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LEADER 00000cam a2200409 a 4500 
008    070910t20082008nyua     b    001 0 eng   
010    2007037290 
020    9780521882606 |q(hardback) 
035    .b31983583 
040    DLC|beng|cDLC|dDLC|dOrLoB-B 
043    e------ 
050 00 ML240|b.W43 2008 
082 00 780.78|222 
100 1  Weber, William,|d1940-|0http://id.loc.gov/authorities/
       names/n84104449 
245 14 The great transformation of musical taste :|bconcert 
       programming from Haydn to Brahms /|cWilliam Weber. 
264  1 New York, NY :|bCambridge University Press,|c[2008] 
264  4 |c©2008 
300    xv, 334 pages :|billustrations ;|c24 cm 
336    text|btxt|2rdacontent 
337    unmediated|bn|2rdamedia 
338    volume|bnc|2rdacarrier 
504    Includes bibliographical references (pages 311-319) and 
       index. 
505 0  Pt. I. Miscellany and Collegiality, 1750-1800 -- 1. 
       Concepts and contexts -- 2. Variations on miscellany -- 
       Pt. II. Crisis and Experiment, 1800-1848 -- 3. Musical 
       idealism and the crisis of the old order -- 4. The rise of
       the chamber music concert -- 5. Convention and experiment 
       in benefit and virtuoso concerts -- 6. Toward classical 
       repertory in orchestral concerts -- 7. Promenade concerts:
       rise of the "pops" -- Pt. III. Founding a New Order, 1848-
       1875 -- 8. Classical music achieves hegemony -- 9. Vocal 
       music for the general public -- Epilogue: the state of the
       musical community in 1914. 
520 1  "Grounded in knowledge of thousands of programs, this book
       examines how musical life in London, Paris, Leipzig, 
       Vienna, Boston, and other cities underwent a fundamental 
       transformation in relationship with movements in European 
       political life. William Weber traces how musical taste 
       evolved in European concert programs from 1750 to 1875, as
       separate worlds arose around classical music and popular 
       songs. In 1780 a typical program accommodated a variety of
       tastes through a patterned "miscellany" of genres, held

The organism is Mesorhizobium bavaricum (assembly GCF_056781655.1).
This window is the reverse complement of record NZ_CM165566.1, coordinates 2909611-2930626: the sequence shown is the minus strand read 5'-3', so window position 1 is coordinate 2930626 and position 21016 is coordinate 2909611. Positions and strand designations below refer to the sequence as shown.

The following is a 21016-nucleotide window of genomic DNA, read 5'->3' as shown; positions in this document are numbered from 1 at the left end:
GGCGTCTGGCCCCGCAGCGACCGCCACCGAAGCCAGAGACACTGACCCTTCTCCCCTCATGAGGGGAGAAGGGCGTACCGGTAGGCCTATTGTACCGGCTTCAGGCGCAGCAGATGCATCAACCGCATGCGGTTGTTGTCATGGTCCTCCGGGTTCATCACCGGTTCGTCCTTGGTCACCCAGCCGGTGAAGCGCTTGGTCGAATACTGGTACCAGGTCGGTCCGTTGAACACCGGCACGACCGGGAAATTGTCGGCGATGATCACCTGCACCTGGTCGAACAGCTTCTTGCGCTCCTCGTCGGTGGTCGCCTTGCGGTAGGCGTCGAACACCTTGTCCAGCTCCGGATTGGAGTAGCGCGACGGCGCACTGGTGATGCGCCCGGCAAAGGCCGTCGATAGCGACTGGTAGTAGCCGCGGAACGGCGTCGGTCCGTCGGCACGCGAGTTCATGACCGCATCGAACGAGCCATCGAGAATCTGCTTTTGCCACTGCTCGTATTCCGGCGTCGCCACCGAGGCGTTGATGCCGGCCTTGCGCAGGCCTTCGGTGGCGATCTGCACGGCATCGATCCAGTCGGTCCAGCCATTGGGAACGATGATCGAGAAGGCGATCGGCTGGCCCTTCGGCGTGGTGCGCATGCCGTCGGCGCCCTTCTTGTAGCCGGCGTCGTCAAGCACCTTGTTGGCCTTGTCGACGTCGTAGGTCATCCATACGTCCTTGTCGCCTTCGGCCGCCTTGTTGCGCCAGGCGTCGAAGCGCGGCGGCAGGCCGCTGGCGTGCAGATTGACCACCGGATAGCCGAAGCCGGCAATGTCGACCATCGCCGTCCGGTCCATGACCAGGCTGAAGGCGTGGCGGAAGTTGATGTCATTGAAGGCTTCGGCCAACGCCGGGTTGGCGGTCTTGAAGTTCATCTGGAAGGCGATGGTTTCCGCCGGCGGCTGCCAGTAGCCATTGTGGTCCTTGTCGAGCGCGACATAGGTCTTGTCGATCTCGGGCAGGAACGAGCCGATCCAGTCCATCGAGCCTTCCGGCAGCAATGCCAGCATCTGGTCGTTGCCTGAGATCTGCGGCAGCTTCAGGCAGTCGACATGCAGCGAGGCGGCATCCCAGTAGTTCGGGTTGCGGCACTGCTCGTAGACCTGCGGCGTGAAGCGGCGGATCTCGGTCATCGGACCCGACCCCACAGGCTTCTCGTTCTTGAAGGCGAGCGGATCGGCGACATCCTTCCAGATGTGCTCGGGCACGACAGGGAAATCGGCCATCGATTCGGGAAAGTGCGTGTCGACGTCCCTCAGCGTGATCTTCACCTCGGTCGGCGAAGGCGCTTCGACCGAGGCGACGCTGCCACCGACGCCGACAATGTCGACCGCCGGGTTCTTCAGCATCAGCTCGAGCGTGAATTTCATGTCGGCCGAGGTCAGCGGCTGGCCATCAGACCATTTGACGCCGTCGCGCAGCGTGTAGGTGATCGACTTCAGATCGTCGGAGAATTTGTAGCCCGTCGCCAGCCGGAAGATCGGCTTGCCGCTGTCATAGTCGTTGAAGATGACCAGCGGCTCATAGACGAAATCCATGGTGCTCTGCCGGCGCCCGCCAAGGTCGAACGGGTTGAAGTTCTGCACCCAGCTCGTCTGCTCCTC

together by diplomatic musicians. This framework began 
       weakening around 1800 as new kinds of music appeared, from
       string quartets to quadrilles to ballads, which could not 
       easily coexist on the same programs. Utopian ideas and 
       extravagant experiments influenced programming as 
       ideological battles were fought over who should govern 
       musical taste. More than a hundred illustrations or 
       transcriptions of programs enable readers to follow 
       Weber's analysis in detail."--BOOK JACKET. 
650  0 Concerts|0http://id.loc.gov/authorities/subjects/
       sh85030620|zEurope|0http://id.loc.gov/authorities/subjects
       /sh85045631|xHistory|y19th century.|0http://id.loc.gov/
       authorities/subjects/sh2002006167 
650  0 Concerts|0http://id.loc.gov/authorities/subjects/
       sh85030620|zEurope|0http://id.loc.gov/authorities/subjects
       /sh85045631|xHistory|y18th century.|0http://id.loc.gov/
       authorities/subjects/sh2002006124 
650  0 Music|xSocial aspects|0http://id.loc.gov/authorities/
       subjects/sh85088891|xHistory|y19th century.|0http://
       id.loc.gov/authorities/subjects/sh2002006167 
650  0 Music|xSocial aspects|0http://id.loc.gov/authorities/
       subjects/sh85088891|xHistory|y18th century.|0http://
       id.loc.gov/authorities/subjects/sh2002006124 
907    .b31983583 
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990    MARCIVE MELB 201906 
990    Uploaded to LA VU-B.D153 03/10/08 aci 
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